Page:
ensure => hiera('jdk_version','present'),
    require => [ YumRepo['someyumrepo'] ],
    }

    And then just deliver yaml based on environment/version/whatever
    With this pattern, how do you handle use cases where two different
    versions of the JDK are required on a node and the potential for different
    configurations of the JDK such as different policy files?
    If you want to be able to install multiple versions of some piece of
    software, then you should obtain or create packages that allow it. For
    example, RedHat-family JDK packages (java-<version>-openjdk) support this,
    whereas Oracle's JDK packages for RedHat family systems do not.

    Configuration files are a separate question, but I don't see why your
    scenario would constitute a special case for them. Do you imagine a
    specific problem in that area?


    John

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  • Schofield at Mar 5, 2013 at 4:48 pm

    If you want to be able to install multiple versions of some piece of
    software, then you should obtain or create packages that allow it. For
    example, RedHat-family JDK packages (java-<version>-openjdk) support this,
    whereas Oracle's JDK packages for RedHat family systems do not.
    Agreed, had to repackage the oracle JDK's to play nice:)

    Configuration files are a separate question, but I don't see why your
    scenario would constitute a special case for them. Do you imagine a
    specific problem in that area?
    Not really a specific problem because obviously people are successfully
    using this pattern. I'm really trying to explore the difference between
    the different patterns and understand why you would chose one over the
    other. The current pattern that is working successfully for me is
    the role/profile pattern. Here I use a profile to associate a specific jdk
    version with the appserver version. It gives me one place to update the
    version of the jdk for all deployments of the app server. The problem that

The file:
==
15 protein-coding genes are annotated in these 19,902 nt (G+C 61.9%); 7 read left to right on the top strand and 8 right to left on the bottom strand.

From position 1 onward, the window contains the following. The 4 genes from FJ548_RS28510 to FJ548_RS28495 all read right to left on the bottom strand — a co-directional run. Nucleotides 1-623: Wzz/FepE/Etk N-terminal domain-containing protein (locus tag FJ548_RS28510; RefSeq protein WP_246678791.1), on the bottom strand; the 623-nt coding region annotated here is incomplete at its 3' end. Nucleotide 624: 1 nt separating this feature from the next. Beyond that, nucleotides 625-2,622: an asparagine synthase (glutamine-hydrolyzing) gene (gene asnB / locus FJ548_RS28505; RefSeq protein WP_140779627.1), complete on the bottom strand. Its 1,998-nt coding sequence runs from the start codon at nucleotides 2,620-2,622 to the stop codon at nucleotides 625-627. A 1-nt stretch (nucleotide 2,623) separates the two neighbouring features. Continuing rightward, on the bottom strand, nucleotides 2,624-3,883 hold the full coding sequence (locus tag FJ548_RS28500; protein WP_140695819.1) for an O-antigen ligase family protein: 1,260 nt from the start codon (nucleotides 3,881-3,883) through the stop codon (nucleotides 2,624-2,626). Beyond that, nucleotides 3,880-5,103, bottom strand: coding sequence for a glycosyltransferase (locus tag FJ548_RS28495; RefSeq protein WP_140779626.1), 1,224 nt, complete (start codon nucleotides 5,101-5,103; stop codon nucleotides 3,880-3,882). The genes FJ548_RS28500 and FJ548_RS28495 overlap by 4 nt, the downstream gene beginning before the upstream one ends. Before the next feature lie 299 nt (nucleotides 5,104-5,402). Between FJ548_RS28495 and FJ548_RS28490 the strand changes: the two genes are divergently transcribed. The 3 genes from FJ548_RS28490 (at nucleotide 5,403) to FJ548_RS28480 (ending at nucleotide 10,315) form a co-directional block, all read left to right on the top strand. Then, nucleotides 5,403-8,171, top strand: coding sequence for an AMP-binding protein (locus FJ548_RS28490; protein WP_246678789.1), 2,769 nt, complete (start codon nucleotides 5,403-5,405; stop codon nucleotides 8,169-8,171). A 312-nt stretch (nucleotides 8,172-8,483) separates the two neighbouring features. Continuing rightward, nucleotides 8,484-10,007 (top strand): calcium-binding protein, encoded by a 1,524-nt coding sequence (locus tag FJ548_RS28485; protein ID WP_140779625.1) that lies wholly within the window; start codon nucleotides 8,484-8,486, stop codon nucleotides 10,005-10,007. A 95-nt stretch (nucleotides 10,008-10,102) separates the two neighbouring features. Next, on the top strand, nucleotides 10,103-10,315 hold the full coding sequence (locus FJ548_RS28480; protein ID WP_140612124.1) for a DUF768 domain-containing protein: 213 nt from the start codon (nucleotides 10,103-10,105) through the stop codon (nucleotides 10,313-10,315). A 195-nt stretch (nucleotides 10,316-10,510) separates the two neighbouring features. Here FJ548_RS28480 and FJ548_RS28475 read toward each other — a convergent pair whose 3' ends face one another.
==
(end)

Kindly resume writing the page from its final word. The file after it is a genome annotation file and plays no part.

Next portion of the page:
I can imagine (or rather what I don't fully understand yet) is how to
    manage the jdk version in hiera when the jdk version is dependent on the
    version of the app server and not facts on the node.

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  • Jcbollinger at Mar 6, 2013 at 2:31 pm

    On Tuesday, March 5, 2013 10:48:10 AM UTC-6, Schofield wrote:

    Not really a specific problem because obviously people are successfully
    using this pattern. I'm really trying to explore the difference between
    the different patterns and understand why you would chose one over the
    other. The current pattern that is working successfully for me is
    the role/profile pattern. Here I use a profile to associate a specific jdk
    version with the appserver version. It gives me one place to update the
    version of the jdk for all deployments of the app server. The problem that
    I can imagine (or rather what I don't fully understand yet) is how to
    manage the jdk version in hiera when the jdk version is dependent on the
    version of the app server and not facts on the node.
    Much depends on the details, but if the JDK version required is a function
    of the app server version, then the structure or arrangement of your hiera
    data should reflect that. There are many ways to do it; here's one of them:

    data
    ----
    server_version_to_jdk_version:
    1.0: 5.0
    2.0: 6.0
    2.5: 7.0


    manifest
    ----
    $server_to_jdk_table = hiera('server_version_to_jdk_version')
    $jdk_version = $server_to_jdk_table[$appserver_version]


    I think you can also define hierarchy levels based on %{} interpolated
    variables that are not node facts, as long as they are in-scope at the
    point where you perform the lookup. Depending on how your classes are set
    up, you might also be able to make use of %{calling_class}.


    John